Prognosis of Patients with Melanoma and Microsatellitosis Undergoing Sentinel Lymph Node Biopsy
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Melanoma microsatellitosis is classified as stage IIIB/C disease and is associated with a poor prognosis. Prognostic factors within this group, however, have not been well characterized.
We performed a retrospective analysis of 1,621 patients undergoing sentinel lymph node (SLN) biopsy at our institution (1996–2011) to compare patients with (n = 98) and patients without (n = 1,523) microsatellites. Univariate and multivariate logistic and Cox regression analyses were used to identify factors associated with SLN positivity and melanoma-specific survival (MSS) in patients with microsatellites.
Patients with microsatellites were older and had lesions with higher Clark level and greater thickness that more frequently had mitoses, ulceration, and lymphovascular invasion (LVI) (all p < 0.0001). In microsatellite patients, the SLN positivity rate was 43 %. Lesional ulceration (odds ratio [OR] = 2.9, 95 % confidence interval [CI] 1.5–8.6), absent tumor infiltrating lymphocytes (OR = 2.8, 95 % CI 1.1–7.1), and LVI (OR = 3.3, 95 % CI 1.7–10) were significantly associated with SLN positivity by multivariate analysis. With a median follow-up of 4.5 years in survivors, ulceration (hazards ratio [HR] = 3.4, 95 % CI 1.5–7.8) and >1 metastatic LN (HR = 2.7, 95 % CI 1.1–6.6) were significantly associated with decreased MSS by multivariate analysis. In patients without these prognostic factors, the 5-year MSS was 90 % (n = 49) compared with 50 % (n = 23) among patients with ulceration only, 51 % (n = 12) in those with >1 metastatic LN only, or 25 % in those with both (n = 14, p < 0.01).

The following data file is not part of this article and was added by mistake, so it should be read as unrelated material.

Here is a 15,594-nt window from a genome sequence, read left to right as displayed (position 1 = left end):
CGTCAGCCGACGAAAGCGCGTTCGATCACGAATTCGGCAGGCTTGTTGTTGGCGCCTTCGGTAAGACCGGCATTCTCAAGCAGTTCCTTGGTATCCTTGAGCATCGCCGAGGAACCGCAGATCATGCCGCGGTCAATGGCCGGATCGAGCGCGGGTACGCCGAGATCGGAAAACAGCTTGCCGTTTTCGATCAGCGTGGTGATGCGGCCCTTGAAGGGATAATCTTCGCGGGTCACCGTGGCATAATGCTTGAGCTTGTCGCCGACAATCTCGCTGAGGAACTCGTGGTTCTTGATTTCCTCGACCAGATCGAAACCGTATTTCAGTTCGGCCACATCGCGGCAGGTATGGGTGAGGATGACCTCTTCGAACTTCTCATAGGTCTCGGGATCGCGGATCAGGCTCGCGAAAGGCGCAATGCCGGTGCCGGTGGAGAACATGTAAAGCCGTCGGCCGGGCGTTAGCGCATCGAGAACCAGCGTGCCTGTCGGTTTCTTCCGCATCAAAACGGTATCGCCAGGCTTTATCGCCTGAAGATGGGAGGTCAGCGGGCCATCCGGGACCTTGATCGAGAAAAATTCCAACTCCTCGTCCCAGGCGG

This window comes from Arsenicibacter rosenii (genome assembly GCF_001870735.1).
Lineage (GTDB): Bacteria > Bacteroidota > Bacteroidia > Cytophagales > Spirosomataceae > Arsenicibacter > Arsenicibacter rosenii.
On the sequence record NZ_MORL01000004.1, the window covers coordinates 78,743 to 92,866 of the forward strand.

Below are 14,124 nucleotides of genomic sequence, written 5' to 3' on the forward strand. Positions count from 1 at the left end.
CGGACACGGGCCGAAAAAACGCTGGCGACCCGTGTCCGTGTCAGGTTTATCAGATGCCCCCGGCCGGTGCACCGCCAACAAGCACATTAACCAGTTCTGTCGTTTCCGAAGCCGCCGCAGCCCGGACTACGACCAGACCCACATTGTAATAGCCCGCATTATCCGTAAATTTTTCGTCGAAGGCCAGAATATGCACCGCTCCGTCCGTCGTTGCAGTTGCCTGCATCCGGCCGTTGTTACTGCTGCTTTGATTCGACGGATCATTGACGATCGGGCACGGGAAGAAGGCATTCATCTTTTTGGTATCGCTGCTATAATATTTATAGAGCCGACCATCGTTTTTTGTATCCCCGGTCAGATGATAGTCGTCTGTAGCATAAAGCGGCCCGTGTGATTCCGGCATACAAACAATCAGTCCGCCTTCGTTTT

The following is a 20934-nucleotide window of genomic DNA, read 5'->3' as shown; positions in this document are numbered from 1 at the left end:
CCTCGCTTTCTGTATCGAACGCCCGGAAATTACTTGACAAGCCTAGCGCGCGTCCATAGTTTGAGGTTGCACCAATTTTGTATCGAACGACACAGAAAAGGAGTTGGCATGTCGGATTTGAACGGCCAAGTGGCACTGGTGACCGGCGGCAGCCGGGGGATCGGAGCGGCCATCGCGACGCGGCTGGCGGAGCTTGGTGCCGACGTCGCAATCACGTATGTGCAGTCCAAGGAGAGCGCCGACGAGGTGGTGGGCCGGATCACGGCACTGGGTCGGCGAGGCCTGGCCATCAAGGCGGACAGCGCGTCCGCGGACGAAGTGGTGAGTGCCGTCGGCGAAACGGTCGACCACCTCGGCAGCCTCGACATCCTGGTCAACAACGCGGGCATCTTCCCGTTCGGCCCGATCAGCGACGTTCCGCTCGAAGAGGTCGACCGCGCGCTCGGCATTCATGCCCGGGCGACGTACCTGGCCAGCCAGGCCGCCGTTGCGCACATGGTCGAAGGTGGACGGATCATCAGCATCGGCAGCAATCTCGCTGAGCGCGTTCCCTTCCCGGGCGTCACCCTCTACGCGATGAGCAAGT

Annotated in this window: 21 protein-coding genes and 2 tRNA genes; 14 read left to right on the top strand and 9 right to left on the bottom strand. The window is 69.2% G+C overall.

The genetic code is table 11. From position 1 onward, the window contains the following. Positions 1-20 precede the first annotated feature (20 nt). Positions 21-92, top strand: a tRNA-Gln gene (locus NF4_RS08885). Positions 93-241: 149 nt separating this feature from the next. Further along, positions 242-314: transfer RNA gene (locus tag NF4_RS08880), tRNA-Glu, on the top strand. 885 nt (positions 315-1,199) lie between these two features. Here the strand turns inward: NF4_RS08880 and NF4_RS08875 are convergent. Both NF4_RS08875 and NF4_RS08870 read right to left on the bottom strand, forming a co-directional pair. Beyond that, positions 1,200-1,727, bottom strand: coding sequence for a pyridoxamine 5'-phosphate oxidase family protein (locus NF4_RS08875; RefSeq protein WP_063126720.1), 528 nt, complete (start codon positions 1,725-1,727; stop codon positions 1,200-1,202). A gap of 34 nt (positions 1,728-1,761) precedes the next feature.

Microsatellitosis was frequently associated with multiple adverse pathologic features. In the absence of ulceration and >1 metastatic LN; however, the outcome for patients with microsatellites compared favorably to stage IIIB patients overall.
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- Prognosis of Patients with Melanoma and Microsatellitosis Undergoing Sentinel Lymph Node Biopsy
Annals of Surgical Oncology
Volume 21, Issue 3 , pp 1016-1023
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- 1. Department of Surgery, University of Pennsylvania, Philadelphia, PA, USA
- 2. Department of Biostatistics and Epidemiology, University of Pennsylvania, Philadelphia, PA, USA
- 3. Hematology-Oncology Division, Department of Medicine, University of Pennsylvania, Philadelphia, PA, USA
- 4. Department of Pathology, University of Pennsylvania, Philadelphia, PA, USA